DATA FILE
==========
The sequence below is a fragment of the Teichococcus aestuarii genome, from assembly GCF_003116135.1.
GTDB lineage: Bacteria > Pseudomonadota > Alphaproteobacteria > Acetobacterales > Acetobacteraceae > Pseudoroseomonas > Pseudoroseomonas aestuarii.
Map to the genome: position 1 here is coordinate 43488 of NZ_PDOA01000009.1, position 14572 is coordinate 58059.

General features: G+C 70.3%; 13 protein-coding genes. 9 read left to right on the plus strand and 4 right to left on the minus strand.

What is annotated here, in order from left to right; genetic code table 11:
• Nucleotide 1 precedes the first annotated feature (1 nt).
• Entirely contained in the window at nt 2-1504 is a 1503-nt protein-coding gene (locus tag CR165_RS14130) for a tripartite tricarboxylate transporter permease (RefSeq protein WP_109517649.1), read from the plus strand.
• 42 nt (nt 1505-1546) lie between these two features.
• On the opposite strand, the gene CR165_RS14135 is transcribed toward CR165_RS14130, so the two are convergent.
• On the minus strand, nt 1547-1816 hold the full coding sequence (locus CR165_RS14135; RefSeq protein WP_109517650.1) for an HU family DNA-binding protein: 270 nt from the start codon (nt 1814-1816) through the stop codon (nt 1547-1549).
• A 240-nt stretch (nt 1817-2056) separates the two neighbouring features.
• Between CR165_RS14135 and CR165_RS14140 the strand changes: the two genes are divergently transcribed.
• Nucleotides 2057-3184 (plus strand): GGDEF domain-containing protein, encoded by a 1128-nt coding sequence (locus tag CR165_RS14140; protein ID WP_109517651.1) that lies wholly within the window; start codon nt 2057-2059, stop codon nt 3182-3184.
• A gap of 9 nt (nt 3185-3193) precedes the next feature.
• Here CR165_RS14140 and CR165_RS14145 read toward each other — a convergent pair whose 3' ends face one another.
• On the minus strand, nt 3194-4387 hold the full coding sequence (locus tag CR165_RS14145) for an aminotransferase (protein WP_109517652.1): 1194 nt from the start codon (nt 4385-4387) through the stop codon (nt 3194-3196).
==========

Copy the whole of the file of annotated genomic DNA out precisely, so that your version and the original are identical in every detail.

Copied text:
The sequence below is a fragment of the Teichococcus aestuarii genome, from assembly GCF_003116135.1.
GTDB lineage: Bacteria > Pseudomonadota > Alphaproteobacteria > Acetobacterales > Acetobacteraceae > Pseudoroseomonas > Pseudoroseomonas aestuarii.
Map to the genome: position 1 here is coordinate 43488 of NZ_PDOA01000009.1, position 14572 is coordinate 58059.

General features: G+C 70.3%; 13 protein-coding genes. 9 read left to right on the plus strand and 4 right to left on the minus strand.

What is annotated here, in order from left to right; genetic code table 11:
• Nucleotide 1 precedes the first annotated feature (1 nt).
• Entirely contained in the window at nt 2-1504 is a 1503-nt protein-coding gene (locus tag CR165_RS14130) for a tripartite tricarboxylate transporter permease (RefSeq protein WP_109517649.1), read from the plus strand.
• 42 nt (nt 1505-1546) lie between these two features.
• On the opposite strand, the gene CR165_RS14135 is transcribed toward CR165_RS14130, so the two are convergent.
• On the minus strand, nt 1547-1816 hold the full coding sequence (locus CR165_RS14135; RefSeq protein WP_109517650.1) for an HU family DNA-binding protein: 270 nt from the start codon (nt 1814-1816) through the stop codon (nt 1547-1549).
• A 240-nt stretch (nt 1817-2056) separates the two neighbouring features.
• Between CR165_RS14135 and CR165_RS14140 the strand changes: the two genes are divergently transcribed.
• Nucleotides 2057-3184 (plus strand): GGDEF domain-containing protein, encoded by a 1128-nt coding sequence (locus tag CR165_RS14140; protein ID WP_109517651.1) that lies wholly within the window; start codon nt 2057-2059, stop codon nt 3182-3184.
• A gap of 9 nt (nt 3185-3193) precedes the next feature.
• Here CR165_RS14140 and CR165_RS14145 read toward each other — a convergent pair whose 3' ends face one another.
• On the minus strand, nt 3194-4387 hold the full coding sequence (locus tag CR165_RS14145) for an aminotransferase (protein WP_109517652.1): 1194 nt from the start codon (nt 4385-4387) through the stop codon (nt 3194-3196).